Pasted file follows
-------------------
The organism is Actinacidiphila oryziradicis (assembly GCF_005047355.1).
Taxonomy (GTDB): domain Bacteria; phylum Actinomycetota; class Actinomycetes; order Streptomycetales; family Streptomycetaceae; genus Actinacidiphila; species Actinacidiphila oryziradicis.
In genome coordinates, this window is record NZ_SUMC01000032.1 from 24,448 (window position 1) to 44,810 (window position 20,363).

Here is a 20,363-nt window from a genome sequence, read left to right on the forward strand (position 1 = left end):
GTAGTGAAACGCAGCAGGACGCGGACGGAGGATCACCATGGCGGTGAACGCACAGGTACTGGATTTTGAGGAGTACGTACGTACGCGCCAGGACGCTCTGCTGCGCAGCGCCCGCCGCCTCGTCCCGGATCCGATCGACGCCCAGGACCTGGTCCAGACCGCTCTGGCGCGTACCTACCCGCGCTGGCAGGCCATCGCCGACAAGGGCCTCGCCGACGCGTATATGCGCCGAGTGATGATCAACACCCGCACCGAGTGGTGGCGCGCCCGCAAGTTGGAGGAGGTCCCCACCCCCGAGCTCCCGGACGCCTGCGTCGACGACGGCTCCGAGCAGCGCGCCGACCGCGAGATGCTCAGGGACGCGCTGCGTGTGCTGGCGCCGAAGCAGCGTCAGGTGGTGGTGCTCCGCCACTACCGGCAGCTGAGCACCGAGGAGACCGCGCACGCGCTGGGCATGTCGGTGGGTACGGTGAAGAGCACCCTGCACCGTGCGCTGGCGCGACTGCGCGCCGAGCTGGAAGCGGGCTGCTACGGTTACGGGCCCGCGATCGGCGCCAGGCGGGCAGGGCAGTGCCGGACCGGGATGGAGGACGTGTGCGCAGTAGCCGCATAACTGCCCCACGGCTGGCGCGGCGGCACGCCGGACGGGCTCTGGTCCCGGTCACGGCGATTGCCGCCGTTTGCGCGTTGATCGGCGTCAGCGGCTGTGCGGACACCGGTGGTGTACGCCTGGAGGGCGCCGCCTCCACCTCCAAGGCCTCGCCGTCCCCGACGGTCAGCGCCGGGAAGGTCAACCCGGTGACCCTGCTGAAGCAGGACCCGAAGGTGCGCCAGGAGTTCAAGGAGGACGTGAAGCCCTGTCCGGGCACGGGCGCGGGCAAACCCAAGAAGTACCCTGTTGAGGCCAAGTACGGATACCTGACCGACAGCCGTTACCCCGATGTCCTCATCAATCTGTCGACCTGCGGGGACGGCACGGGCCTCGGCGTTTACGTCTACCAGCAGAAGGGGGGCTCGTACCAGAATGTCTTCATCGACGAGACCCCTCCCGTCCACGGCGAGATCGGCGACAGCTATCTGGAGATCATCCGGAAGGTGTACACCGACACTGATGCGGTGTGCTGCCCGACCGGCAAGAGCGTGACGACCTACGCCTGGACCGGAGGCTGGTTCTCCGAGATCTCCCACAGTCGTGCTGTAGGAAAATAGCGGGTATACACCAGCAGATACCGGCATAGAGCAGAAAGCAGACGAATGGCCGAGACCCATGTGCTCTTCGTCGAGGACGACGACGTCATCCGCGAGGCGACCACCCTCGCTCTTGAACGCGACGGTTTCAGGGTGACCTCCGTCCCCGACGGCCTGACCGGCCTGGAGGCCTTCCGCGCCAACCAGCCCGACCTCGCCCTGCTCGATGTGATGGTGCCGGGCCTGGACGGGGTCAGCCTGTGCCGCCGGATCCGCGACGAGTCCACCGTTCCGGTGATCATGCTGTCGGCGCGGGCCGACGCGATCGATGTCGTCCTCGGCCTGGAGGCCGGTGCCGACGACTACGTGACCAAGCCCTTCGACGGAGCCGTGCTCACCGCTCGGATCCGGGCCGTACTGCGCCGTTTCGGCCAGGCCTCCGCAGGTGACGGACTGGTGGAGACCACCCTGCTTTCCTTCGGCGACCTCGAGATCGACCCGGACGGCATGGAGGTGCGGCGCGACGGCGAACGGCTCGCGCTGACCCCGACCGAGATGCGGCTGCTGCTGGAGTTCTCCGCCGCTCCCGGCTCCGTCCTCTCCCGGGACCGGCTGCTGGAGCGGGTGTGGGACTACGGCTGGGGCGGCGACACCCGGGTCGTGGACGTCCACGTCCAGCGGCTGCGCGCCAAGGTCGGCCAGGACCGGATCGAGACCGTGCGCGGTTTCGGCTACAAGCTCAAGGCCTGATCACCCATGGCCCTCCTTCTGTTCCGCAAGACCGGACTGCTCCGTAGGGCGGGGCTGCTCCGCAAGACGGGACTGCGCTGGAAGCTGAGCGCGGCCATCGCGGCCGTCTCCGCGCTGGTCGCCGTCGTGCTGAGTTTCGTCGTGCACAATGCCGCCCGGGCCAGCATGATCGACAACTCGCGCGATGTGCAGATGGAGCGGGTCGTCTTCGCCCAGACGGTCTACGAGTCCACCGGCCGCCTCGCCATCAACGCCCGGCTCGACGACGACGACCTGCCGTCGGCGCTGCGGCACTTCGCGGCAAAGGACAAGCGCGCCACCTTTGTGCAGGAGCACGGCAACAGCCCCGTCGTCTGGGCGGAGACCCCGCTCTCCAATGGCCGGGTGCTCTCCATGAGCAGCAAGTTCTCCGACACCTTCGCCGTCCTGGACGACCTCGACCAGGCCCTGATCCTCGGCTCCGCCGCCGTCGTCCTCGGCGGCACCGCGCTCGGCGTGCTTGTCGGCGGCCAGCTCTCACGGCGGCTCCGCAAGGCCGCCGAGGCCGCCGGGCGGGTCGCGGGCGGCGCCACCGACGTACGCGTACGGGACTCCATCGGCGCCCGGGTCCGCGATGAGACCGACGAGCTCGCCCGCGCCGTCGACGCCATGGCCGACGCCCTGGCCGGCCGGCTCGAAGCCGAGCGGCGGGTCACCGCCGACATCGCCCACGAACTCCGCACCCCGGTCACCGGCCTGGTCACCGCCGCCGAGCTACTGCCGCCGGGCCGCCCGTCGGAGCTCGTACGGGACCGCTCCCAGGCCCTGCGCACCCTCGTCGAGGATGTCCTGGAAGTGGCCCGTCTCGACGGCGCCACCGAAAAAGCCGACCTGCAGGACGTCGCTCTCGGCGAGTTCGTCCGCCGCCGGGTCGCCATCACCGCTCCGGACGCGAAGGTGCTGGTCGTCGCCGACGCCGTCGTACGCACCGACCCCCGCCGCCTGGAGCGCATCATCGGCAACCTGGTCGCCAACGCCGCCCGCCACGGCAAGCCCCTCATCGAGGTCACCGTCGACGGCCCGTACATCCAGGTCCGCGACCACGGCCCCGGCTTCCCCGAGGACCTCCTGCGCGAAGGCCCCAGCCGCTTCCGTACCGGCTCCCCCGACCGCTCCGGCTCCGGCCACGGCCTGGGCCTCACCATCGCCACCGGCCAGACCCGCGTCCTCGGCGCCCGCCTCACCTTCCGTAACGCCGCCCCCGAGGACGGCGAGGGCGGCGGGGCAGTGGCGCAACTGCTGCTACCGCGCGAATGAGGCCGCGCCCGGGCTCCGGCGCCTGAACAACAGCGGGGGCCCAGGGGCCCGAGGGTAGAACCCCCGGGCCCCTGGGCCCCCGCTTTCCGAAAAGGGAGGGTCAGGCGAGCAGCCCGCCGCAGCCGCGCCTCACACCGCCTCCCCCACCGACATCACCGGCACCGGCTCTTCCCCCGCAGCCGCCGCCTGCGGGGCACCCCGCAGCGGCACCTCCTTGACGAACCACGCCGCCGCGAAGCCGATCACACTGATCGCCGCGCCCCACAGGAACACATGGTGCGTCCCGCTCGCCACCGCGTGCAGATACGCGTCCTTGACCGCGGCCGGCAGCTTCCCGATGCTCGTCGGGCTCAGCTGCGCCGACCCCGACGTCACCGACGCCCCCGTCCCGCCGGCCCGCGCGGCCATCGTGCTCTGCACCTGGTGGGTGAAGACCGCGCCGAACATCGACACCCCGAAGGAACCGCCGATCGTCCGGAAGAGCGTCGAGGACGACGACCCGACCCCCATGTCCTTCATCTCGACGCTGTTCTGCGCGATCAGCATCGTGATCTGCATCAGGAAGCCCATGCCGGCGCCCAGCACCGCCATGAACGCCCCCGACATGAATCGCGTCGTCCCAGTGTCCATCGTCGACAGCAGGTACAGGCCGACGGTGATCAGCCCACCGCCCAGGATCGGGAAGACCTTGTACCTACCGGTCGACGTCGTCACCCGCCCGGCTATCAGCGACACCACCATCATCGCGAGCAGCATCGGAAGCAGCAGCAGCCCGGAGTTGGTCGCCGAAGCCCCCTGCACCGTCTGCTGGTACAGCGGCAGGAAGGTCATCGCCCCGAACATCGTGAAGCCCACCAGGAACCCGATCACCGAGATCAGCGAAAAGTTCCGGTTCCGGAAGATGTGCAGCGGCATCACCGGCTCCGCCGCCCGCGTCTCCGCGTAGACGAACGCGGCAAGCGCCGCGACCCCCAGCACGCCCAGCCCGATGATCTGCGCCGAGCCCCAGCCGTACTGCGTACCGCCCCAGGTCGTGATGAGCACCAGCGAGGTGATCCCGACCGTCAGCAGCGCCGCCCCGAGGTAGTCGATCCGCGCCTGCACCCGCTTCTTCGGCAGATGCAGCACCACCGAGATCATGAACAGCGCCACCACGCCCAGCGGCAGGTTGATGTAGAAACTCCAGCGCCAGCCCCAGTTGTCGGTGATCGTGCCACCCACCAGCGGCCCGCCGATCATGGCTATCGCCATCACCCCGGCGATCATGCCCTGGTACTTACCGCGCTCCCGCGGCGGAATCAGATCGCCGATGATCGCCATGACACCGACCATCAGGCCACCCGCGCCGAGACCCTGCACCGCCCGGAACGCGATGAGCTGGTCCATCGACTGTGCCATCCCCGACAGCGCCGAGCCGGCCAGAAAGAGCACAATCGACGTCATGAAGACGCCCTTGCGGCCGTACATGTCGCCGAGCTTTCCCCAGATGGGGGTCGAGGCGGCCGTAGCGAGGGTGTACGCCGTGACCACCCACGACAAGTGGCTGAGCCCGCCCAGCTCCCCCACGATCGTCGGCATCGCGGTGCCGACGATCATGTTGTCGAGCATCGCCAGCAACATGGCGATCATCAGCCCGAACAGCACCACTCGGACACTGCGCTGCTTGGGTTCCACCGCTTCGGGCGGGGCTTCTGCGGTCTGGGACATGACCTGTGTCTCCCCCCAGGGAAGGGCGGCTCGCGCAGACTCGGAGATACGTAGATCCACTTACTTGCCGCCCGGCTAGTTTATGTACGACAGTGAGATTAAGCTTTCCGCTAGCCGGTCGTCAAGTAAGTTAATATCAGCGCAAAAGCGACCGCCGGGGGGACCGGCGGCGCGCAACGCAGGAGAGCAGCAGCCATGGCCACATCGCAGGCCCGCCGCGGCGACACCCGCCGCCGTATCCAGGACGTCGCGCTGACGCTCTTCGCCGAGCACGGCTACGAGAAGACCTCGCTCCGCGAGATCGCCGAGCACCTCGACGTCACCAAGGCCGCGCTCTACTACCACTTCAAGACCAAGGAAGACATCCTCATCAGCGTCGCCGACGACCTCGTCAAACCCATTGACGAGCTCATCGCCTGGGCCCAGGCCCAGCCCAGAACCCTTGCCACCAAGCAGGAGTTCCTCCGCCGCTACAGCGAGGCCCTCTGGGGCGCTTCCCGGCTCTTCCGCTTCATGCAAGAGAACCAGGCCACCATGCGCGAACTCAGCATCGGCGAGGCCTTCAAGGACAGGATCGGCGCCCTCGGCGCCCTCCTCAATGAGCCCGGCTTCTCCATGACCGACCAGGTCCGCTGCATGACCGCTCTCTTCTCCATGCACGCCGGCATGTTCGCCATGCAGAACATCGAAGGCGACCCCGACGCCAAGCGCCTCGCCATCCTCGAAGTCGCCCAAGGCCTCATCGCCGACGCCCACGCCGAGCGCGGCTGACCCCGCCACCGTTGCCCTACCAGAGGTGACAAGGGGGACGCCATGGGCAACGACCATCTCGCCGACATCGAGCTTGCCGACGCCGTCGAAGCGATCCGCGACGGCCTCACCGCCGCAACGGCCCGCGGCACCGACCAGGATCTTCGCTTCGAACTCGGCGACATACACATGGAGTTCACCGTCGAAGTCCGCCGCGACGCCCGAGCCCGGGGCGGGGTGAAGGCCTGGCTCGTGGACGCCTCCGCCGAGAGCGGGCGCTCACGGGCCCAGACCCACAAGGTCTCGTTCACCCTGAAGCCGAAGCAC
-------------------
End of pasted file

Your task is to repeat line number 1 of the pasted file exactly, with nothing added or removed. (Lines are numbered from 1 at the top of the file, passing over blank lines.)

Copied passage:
The organism is Actinacidiphila oryziradicis (assembly GCF_005047355.1).